Here is the first day’s loot.

Not too bad, huh? Well, I did go back Sunday to see the vendors that were just too busy on Saturday to even make it into their booths and also to get my entry from the skein and garment competition. Well, restraint kind of went out the door.

Yeah, I am kind of stocked for a while (like I wasn’t before).

BTW, my entry in the skein and garment competition got a first place. My class was handspun and handwoven blankets, afghans, shawls, and scarves. I didn’t get a good picture of it in the competition, but here it is resting comfortably in my chair.

Next time, I will got into how I made it and how the color interaction class that I took with Su Butler affected it.

Copyright 2012 by G. P. Donohue for

Beautiful Monster


There are times when I make things just to see what will result. This was one of those times. I started by using the Sea Monster from Dragonfly Fibers that I spun a while ago.

The last few weaving projects that I have done with handspun singles, I have woven as twills to avoid tracking. This time, I wanted the tracking, so I went with plain weave for the weave structure. I used the higher contrast yarn (purple and yellow-gold Indian Corn) for the warp and the yarn with less contrast (green and blue Oberon) as the weft, because I think it is more pleasing to see stripes along the length of a scarf, rather than the width. I used a dummy warp (basically, scrap thread to extend the warp length) to try and weave as much of the handspun warp as possible.

Sett at 12 e.p.i., the weaving went pretty well, though I did have problems at the end. The problem? I didn’t trim away the extra yarn after tying the handspun onto the dummy warp, and the extra yarn got all tangled up in the warp once the warp had advanced to where the knots were exposed. After untangling the warp after each weft shot a few times, I decided that I was done weaving and cut the scarf off the loom.

After twisting the fringe and fulling, I hung it up to dry. And I was disappointed. Feeling it as I was hanging it up, it felt like I had just woven cardboard.

Fortunately, the scarf dried fast; and once dry, it felt so much softer. That was a relief.

One of the things that I wanted to find out was how much of the warp yarn I would have left over when starting out with four ounces of warp and four ounces of weft so that, possibly, I would know for future projects how to divide up my spinning fiber when I am about to spin for a project so that I will have as little left over as possible. I wound up with one and half ounces of the weft yarn left over after weaving this scarf, though I am not sure how much I can rely on that number because to the tangling problems with the dummy warp.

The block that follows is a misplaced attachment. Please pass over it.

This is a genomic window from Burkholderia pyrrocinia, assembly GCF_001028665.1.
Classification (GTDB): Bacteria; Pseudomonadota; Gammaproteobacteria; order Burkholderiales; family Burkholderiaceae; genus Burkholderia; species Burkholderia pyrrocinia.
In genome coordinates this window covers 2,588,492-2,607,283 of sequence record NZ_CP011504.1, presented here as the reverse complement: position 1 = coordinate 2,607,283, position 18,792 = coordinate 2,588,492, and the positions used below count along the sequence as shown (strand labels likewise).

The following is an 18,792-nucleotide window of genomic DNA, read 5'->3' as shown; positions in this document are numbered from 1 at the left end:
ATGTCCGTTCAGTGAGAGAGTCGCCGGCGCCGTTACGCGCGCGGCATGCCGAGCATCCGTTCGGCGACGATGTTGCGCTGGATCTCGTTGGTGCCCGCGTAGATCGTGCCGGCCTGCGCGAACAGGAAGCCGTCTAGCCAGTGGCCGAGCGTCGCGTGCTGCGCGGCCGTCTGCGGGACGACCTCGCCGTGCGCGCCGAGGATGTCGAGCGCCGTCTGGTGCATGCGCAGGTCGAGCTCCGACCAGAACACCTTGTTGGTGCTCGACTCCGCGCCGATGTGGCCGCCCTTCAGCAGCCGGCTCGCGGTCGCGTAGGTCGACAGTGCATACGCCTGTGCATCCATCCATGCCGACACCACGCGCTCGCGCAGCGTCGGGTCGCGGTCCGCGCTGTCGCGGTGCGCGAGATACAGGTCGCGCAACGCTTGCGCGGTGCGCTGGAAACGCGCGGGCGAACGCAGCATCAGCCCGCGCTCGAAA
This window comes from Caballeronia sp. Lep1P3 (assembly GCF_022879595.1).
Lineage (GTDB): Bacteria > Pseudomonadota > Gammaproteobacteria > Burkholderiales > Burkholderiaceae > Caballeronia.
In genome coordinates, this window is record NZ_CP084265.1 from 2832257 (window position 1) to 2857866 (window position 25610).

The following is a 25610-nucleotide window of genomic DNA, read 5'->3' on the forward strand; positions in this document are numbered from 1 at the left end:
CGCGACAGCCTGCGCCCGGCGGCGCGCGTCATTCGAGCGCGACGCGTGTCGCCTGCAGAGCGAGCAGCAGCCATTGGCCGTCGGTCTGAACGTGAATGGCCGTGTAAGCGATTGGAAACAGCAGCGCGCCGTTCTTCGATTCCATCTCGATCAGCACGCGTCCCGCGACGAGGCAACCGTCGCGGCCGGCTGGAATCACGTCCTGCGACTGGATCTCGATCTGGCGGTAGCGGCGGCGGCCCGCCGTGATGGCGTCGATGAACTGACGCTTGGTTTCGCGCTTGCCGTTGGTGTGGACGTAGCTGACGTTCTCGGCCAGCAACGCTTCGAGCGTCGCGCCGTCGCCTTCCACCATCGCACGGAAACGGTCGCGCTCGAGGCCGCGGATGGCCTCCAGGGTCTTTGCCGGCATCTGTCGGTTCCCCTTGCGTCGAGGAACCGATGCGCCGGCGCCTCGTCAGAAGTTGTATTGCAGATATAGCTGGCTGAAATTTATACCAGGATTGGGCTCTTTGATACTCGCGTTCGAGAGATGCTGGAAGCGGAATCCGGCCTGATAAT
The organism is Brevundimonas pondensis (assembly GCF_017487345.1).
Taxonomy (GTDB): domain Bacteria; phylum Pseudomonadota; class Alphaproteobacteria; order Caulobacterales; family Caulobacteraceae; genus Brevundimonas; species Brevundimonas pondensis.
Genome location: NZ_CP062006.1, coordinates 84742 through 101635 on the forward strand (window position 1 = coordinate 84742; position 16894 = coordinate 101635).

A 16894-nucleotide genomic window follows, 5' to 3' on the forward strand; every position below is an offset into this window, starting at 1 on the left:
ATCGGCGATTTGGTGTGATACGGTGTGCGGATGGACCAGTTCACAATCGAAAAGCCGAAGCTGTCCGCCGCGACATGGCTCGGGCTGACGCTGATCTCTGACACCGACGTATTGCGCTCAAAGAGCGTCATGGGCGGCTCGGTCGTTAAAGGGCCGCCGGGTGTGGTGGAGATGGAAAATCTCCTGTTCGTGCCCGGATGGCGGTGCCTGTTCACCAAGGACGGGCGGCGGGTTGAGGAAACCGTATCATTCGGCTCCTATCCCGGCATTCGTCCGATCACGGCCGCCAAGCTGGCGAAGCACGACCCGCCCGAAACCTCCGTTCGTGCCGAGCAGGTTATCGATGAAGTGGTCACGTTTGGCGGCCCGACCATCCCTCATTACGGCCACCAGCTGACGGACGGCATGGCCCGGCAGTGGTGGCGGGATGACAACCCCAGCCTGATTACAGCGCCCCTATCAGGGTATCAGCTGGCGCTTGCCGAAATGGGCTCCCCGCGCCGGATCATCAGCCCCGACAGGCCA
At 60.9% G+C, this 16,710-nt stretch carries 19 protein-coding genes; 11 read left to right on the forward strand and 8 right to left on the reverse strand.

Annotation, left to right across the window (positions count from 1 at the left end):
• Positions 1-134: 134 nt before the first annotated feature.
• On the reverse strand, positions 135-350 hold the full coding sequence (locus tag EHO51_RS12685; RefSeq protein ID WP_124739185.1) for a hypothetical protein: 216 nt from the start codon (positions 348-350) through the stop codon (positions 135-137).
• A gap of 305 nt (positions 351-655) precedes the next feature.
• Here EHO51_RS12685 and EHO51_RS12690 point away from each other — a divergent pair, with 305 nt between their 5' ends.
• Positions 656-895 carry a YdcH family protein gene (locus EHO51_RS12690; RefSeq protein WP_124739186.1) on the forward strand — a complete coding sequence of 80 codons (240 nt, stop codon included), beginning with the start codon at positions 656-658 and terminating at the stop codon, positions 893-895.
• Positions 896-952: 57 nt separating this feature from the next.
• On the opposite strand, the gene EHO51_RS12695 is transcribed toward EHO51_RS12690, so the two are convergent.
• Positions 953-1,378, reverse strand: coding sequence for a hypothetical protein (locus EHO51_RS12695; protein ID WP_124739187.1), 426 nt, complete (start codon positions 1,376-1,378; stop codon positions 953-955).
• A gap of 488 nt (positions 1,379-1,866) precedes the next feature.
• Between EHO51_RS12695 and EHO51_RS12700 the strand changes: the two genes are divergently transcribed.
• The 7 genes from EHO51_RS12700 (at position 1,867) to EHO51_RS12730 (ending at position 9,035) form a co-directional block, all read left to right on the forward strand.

One thing that I wasn’t counting on was seeing how the color interaction worked. With parts of the weft being green, and other parts being blue, the effect with the purple and yellow was interesting.

With the green weft, the weft and the warp are kind of distinct, while for the blue…

the weft yarn kind of plays with the purple and emphasizes the blue in the purple. This weekend I will be taking a workshop with Su Butler called “Color Interaction for Handweavers.” I am looking forward to it!

Copyright 2012 by G. P. Donohue for

In Bloom


It is not often that I see something that someone else has made and want to make it, but when I saw Roseann’s Azalea Center Piece, I knew I wanted to knit the pattern myself. I immediately purchased the book the pattern was in, The First Book of Modern Lace Knitting, as well as The Second Book of Modern Lace Knitting.

Several years later, I spun this yarn from Kate’s Dragonfly Fibers Sea Monster roving.

It was an incredibly fun spin; and at the time, I thought I was going to use it for weaving. As time went by though, I thought the yarn might be too thick to weave a scarf of the proportions that I would want. It occurred to me that this might be the yarn to knit the Azalea in.

Originally, I thought I was going to three sections of the pattern as a shawl, but after trying out that way, I saw why others on Ravelry only had only knit two sections of the pattern as a shawl. So, rip out and start again.

It was a quick fun knit, though I will not use these bamboo needles again for something like lace again. The joins between the wire and the needle is not smooth, and the yarn did not slide over the join well, causing some of the stitches to “skip” over each other, causing me to be watchful of how the stitches were situated before knitting them.

With the knitting done, I blocked it.

I gave it to my mother for her 80th birthday.

Kate just had an open studio yesterday. It was a fun event, and as you may have guessed, I got more Sea Monster!